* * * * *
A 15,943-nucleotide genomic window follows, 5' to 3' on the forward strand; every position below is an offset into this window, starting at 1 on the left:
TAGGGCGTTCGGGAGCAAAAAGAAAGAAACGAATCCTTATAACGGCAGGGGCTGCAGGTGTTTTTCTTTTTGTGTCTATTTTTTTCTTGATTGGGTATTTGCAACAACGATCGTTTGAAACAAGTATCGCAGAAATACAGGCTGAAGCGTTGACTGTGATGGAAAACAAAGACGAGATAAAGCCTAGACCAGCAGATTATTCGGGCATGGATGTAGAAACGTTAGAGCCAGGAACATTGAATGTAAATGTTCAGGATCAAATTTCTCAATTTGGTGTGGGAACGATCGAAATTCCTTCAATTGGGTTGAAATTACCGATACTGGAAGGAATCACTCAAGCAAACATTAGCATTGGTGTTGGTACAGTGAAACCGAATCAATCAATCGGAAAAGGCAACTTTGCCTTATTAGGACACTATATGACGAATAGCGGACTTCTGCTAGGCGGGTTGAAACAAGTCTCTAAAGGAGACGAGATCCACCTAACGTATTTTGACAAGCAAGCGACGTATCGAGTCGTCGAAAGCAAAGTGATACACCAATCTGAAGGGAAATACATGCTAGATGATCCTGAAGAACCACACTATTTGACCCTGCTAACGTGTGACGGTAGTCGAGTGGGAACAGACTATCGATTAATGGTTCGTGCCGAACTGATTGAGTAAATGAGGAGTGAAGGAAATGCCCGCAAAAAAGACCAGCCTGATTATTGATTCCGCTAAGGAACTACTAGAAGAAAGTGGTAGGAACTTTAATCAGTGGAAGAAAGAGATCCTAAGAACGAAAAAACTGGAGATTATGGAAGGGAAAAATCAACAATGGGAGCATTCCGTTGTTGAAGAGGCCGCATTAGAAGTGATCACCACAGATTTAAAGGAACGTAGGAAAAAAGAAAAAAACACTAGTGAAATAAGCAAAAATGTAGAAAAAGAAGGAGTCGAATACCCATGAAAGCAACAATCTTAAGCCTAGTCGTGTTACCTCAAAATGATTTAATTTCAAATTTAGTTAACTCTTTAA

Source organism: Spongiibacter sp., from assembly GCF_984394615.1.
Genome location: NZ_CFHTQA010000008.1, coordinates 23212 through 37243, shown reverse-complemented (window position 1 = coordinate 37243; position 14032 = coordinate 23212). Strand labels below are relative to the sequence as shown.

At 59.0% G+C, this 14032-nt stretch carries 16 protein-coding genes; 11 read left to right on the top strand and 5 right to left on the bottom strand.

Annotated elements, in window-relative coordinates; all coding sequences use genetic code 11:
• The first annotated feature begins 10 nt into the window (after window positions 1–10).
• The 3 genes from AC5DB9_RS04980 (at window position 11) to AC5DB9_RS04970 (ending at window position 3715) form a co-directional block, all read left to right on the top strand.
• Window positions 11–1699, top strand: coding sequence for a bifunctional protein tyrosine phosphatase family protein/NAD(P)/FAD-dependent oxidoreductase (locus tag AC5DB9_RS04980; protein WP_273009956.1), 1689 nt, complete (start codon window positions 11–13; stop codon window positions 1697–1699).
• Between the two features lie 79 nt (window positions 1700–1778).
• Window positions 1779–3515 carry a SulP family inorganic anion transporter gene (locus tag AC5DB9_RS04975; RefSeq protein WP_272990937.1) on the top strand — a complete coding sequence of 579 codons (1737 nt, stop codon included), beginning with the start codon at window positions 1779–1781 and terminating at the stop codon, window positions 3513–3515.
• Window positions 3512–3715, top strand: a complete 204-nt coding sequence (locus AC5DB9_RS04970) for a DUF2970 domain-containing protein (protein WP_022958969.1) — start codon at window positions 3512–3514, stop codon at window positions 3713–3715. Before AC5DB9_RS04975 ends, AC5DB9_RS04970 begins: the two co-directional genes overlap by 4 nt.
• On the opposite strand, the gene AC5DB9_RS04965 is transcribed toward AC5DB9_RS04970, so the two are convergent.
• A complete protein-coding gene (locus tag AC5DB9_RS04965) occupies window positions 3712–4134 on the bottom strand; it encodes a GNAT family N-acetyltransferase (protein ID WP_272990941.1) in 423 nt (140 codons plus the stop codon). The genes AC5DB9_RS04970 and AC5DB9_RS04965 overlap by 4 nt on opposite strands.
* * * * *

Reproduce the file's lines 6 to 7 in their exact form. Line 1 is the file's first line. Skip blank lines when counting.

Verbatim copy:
Annotated elements, in window-relative coordinates; all coding sequences use genetic code 11:
• The first annotated feature begins 10 nt into the window (after window positions 1–10).